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Old 03-01-2009, 02:26 PM   #1
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A tart dough question

I have a question about a tart I made yesterday. The recipe was for a double chocolate ancho chili tart with almonds. The tart dough was easy to make. Just cream the butter and sugar together. Then add the cinnamon, ancho chili pepper, and salt. Then the unsweetened coco powder and vanillia extract. Finally you add the AP flour and mix just until incorparated. Nothing complicated about that. Then you roll it out to and 8 inch disk and put in fridge to harden. Once it hardens you roll the dough out into an 11 inch disk and put it in the 9 inch tart pan and trim off the extra dough. Put it back in the fridge and let it harden. The dough had harden so now the recipe said to bake it in oven at 375 for 10 to 12 minutes till it was dry. I did that, but the sides of the dough just melted, so it looked more like a chocolate gramcracker crust, than tart crust.

The almonds were just toasted and finished with cinnamon and sugar mixture. The filling for the tart was just ganache with some ancho chili puree and amareto.

Once the baked tart was cool, it said to put the almonds on the bottom layer and then pour the ganache on top and put it in the fridge for 3 to 5 hours to let it set. When I served finished product, there was no side to the crust, just the bottom. It tasted great and everyone loved it, but I know it could have looked great as well as taste great.

What did I do wrong?

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Old 03-01-2009, 06:28 PM   #2
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I forgot to add that it called for a tart pan with a removable bottom, and that I did not have a tart pan with a removable bottom.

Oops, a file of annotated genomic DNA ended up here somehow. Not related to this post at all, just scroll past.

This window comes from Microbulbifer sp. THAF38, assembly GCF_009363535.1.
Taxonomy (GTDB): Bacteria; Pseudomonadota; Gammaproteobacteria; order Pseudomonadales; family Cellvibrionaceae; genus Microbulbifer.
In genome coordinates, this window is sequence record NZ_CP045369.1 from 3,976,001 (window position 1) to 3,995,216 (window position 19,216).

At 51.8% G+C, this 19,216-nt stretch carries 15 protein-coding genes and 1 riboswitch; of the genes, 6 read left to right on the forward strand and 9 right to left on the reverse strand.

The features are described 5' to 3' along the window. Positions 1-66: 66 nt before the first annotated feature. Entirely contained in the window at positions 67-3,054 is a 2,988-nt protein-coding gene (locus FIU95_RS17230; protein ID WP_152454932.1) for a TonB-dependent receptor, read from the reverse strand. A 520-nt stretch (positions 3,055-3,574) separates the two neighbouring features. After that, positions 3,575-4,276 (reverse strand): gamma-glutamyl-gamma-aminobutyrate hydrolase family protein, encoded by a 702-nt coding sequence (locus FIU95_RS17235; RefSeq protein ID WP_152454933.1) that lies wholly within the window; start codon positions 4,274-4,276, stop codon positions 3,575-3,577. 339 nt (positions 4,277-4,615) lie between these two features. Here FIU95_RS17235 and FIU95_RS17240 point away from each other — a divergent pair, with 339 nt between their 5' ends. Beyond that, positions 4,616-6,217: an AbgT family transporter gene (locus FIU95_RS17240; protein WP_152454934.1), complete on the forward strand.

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Old 03-01-2009, 06:33 PM   #3
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Doughs made with butter often "melt" from the pan sides. To avoid this, butter the tart pan and press the dough ins as you did. The, cut a section of parchment paper into a strip that will wrap around the pan twice. Curl the strip into a circle that will just fit into the pan. The sides have to be as tall as the tart crust sides. The paper-circle will hold the pie-crust up until it sets its shape.

The problem with using butter is that it melts at a low temperature, before the starches in the flour have a chance to bind together. This causes the crust to lose its shape and fall inward. Shortening based crusts hold up better, but don't give you that rich and butter flavor.

If using a pie pan, you can place another pie pan of the same size into the first pan to keep the sides up. Just don't try to push it in deep. Let gravity do the work. And butter the outside of the inner-pie pan to keep it from sticking to the crust.

Hope this helps.

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Old 03-01-2009, 06:34 PM   #4
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Hmmm. Without seeing the recipe, I'm not sure what went wrong. Maybe too much butter? Not enough flour? Butter not incorporated enough? If you don't have a tart pan, what did you bake it in? I make alot of tarts, because they are easier than pies and they always look pretty. Your recipe sounds yummy - will you post it? Oh, and welcome to DC!
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Old 03-01-2009, 06:37 PM   #5
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Goodweed is right about the butter. I usually use good old fashioned lard for my pastry crusts - with maybe a third butter for flavor.
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Old 03-01-2009, 06:49 PM   #6
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I had a 9 inch tart pan, just not one with a removable botton. I will post the recipe and soon as I get the cookbook back. My neighboor like it a lot so I lent her the cookbook to copy the recipe. I should get it back from her by tomorrow and then I will post the recipe.

Thanks for all your helpful tips.
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